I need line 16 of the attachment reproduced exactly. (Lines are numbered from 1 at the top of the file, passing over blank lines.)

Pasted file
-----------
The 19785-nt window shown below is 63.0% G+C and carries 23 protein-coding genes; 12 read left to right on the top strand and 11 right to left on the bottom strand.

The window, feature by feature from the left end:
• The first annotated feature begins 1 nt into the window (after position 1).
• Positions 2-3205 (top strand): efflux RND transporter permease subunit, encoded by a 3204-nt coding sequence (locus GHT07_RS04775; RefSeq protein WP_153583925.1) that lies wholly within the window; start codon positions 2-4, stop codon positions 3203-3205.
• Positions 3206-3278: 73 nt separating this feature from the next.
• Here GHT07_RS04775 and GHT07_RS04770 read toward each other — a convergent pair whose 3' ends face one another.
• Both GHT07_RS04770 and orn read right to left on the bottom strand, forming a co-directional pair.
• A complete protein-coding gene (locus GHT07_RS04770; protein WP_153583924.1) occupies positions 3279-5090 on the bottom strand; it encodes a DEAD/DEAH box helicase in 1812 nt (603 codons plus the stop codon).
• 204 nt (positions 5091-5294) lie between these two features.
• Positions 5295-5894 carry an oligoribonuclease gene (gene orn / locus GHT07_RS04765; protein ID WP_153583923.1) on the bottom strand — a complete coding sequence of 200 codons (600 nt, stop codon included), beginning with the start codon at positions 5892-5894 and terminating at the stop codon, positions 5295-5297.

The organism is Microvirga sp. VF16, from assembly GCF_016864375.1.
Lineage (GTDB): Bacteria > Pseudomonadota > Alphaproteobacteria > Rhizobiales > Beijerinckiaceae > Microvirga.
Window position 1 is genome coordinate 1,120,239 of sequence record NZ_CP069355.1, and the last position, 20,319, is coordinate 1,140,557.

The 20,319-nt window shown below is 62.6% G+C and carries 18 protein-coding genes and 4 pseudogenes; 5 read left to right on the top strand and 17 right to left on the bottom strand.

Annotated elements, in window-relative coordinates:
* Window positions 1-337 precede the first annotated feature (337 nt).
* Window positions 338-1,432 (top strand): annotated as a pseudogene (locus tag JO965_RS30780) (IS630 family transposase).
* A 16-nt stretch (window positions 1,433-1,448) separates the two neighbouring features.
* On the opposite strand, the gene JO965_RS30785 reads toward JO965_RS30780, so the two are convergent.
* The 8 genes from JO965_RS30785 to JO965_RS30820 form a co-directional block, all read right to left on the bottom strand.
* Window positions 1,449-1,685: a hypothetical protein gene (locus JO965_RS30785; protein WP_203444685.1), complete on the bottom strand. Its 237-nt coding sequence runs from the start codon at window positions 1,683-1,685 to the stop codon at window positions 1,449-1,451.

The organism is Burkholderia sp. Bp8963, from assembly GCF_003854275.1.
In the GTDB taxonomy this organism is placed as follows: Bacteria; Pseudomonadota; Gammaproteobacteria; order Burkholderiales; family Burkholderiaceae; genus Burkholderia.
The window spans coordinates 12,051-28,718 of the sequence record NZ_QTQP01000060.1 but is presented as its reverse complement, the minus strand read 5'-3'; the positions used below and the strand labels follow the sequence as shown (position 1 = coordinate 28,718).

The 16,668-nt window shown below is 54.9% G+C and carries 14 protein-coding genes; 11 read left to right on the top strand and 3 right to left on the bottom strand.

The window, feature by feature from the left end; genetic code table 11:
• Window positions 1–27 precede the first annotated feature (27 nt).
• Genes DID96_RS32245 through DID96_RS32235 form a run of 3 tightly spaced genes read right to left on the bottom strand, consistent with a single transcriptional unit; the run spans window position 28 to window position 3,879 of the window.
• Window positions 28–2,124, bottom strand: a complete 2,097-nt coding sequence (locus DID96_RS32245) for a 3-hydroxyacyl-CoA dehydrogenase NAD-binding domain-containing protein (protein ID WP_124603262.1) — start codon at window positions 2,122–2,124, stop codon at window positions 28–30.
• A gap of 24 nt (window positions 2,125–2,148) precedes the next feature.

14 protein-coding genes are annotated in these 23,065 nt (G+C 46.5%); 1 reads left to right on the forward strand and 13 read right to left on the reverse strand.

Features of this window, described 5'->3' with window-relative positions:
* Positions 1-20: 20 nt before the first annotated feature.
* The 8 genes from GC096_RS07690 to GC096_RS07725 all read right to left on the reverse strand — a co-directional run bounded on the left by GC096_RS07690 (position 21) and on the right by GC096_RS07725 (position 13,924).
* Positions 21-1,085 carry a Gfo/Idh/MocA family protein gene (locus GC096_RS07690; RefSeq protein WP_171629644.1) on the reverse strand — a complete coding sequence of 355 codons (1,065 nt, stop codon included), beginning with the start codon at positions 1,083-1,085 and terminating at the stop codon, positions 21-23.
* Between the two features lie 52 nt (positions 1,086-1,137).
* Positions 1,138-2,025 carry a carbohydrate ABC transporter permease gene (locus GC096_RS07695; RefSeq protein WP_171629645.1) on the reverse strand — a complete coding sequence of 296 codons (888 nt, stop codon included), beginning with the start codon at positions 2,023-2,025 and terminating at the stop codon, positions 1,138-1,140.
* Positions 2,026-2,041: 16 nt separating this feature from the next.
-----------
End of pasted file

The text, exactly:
* Window positions 1-337 precede the first annotated feature (337 nt).